Bryce Blum recently left his comfortable job at a Seattle law firm to launch his own legal practice and a new startup — both focused on the exploding eSports industry.
Competitive video gaming is just starting to take off, especially around the Seattle region, where industry giants like Valve and Microsoft continue to attract a lot of attention from gaming enthusiasts. Don’t understand all the hype? Just check out the scene from the last time gamers competed for $18 million in prizes at the Dota 2 championships inside Seattle’s Key Arena in April.
It’s a big-money industry with lots of potential, and Blum wants to get in on the ground floor.
He maintains a legal practice that represents eSports teams, event organizers and others in need of legal services around the industry. He’s also the Director of eSports and in-house counsel for Unikrn, a startup that burst onto the tech scene earlier this year and has already drawn national attention and caught the eye of investors like Mark Cuban and Ashton Kutcher.
“I’m a lawyer, sports fan and an avid gamer,” Blum said. “Somehow, I managed to combine these passions into a single career.”
Meet our new Geek of the Week, and continue reading for his answers to our questionnaire.
What do you do, and why do you do it? “I have a full-time practice in eSports law, representing teams, leagues, tournament organizers, influencers, and other service providers in the eSports industry. I’m also the Director of eSports and In-House Counsel at Unikrn, an eSports startup based out of Seattle. Our mission is to heighten viewership and engagement around eSports.
The why is pretty simple: I love my industry and want to support its growth in any way I can. It’s also just a lot of fun.”
What’s the single most important thing people should know about your field? “That it exists. I like to say eSports are the largest phenomenon no one has heard of. If you’ve never heard of eSports, take the Google deep dive. Trust me, your mind will be blown.”
Where do you find your inspiration? “I’m a sucker for the texts from early American history, and for a good movie speech. I get that it’s corny and cliché, but this type of stuff actually resonates with me.”
What’s the one piece of technology you couldn’t live without, and why? “My iPhone. I travel a lot and I’m pretty much wired in 24/7 — much to my girlfriend’s chagrin. It’s everything I could possibly need to stay connected, and it fits in my pocket.”
What’s your workspace like, and why does it work for you? “I have two work spaces: my condo and an office at the WeWork in South Lake Union where Unikrn is based. Home is better if I need total silence to just hammer out deliverables, but the energy from the Unikrn team is contagious and too fun to miss out on for more than a couple days in a row.”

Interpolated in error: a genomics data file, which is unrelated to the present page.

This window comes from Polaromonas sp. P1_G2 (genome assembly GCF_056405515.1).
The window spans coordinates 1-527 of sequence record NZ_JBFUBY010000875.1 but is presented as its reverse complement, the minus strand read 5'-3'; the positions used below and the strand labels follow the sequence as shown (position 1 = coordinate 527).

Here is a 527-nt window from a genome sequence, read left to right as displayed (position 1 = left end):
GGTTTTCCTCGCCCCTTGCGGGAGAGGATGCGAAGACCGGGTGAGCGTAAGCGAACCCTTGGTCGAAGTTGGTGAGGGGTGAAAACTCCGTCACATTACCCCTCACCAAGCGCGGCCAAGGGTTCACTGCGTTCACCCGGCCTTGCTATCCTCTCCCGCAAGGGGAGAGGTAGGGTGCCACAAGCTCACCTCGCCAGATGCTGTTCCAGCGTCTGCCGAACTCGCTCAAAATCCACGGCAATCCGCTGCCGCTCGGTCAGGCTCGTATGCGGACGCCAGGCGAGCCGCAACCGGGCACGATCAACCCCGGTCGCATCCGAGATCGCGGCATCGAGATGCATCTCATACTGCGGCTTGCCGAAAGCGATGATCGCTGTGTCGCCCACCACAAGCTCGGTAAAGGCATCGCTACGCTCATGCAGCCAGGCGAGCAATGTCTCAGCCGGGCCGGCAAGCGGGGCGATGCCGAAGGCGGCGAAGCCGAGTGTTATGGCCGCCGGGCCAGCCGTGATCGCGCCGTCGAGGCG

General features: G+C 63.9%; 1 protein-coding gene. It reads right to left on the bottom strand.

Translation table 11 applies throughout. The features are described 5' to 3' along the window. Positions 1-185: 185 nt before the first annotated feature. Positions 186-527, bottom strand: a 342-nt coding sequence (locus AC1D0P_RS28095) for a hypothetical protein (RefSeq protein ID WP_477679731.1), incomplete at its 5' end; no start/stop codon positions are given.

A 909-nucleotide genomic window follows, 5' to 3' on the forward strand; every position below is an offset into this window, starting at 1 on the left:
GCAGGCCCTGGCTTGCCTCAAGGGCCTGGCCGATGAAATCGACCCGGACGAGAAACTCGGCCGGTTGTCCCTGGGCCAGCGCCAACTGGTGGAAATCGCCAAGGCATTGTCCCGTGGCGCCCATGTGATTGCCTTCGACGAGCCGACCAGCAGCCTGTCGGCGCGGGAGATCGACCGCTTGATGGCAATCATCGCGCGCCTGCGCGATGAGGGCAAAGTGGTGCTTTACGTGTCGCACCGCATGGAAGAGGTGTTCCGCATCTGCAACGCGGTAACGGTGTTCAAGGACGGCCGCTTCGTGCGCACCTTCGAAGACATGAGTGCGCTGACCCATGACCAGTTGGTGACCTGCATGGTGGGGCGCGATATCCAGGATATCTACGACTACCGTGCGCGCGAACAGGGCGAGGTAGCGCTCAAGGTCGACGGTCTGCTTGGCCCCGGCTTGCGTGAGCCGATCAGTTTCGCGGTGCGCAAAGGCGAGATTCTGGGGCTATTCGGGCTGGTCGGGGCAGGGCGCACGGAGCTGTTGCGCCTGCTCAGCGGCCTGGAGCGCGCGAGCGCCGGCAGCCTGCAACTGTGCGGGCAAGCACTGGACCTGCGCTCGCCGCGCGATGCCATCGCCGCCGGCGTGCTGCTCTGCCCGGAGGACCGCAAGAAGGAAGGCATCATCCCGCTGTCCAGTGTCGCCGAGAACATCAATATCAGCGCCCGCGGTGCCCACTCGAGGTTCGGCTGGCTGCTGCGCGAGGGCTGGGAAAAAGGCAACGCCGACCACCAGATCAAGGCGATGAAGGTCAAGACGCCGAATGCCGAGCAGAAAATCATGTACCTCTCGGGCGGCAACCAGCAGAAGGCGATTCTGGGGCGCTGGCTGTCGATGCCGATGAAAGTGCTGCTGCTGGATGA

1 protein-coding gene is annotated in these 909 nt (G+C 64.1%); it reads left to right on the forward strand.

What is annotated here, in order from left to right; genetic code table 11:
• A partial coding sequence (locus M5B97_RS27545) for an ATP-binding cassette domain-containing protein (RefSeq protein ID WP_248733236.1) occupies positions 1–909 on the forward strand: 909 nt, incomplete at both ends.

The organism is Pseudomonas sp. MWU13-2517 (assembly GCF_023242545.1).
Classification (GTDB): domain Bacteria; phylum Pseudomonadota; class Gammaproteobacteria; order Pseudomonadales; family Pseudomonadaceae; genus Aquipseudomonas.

Your best tip or trick for managing everyday work and life. (Help us out, we need it.) “Work out in the morning. Getting exercise out of the way will give you more energy and it frees up evenings for fun — or more work. Plus it makes you feel like you’ve started off the day on a productive foot.”
Mac, Windows or Linux? “Windows.”
Kirk, Picard, or Janeway? “Kirk.”
Transporter, Time Machine or Cloak of Invisibility? “Time Machine. But I want the version that comes with a remote control for life. I want to be able to rewind, fast forward or go slow motion at will. Start by quickly rewinding to invest in Google, Microsoft, Snapchat, Uber and Twitter. Then fast forward back to the present, bring an NBA team back to Seattle and pretty much do what I’m doing now — but without having to worry about money ever again. With that out of the way, I’d revel in being able to skip the worst parts of life — traveling, mostly — while being able to relive the best moments at the click of a button.”
If someone gave me $1 million to launch a startup, I would: “Do something in eSports. I can’t tell you what. This dream might actually come true and if it does I’ll kick myself for spilling the beans.”
I once waited in line for: “When I was 10 years old, I waited in line for a few hours starting around 11 p.m. to see the national premiere of Rush Hour. So worth it.”
Your role models: “My mom, who never stops trying to improve the world around her. My dad, who commands the respect of everyone he meets by being the most thoughtful and genuine person I know. And my grandmother, whose entire life is a constant reminder that family is everything.”
Greatest Game in History: “Super Smash Brothers for Nintendo 64, or basketball.”
Best Gadget Ever: “Vitamix.”
First Computer: “I honestly don’t remember. I know, I’m an awful Geek.”
Current Phone: “iPhone 5.”
Favorite App: “Twitch.”
Favorite Cause: “The Center for Children & Youth Justice. I have a lot of causes I’m passionate about, but I love this organization. It focuses on juvenile justice and foster care systems reform.”
Most important technology of 2015: “Is the Google driverless car done yet? If so, I pick that.”
Most important technology of 2017: “Jet packs. I feel like we’ve been promised jet packs since my childhood. Still holding my breath.”
Final words of advice for your fellow geeks: “Don’t stop pushing until you find a career you love. It won’t be easy, and it might take a long time. But life is too short and you spend too much of it working to do anything that doesn’t make you excited to get out of bed in the morning.”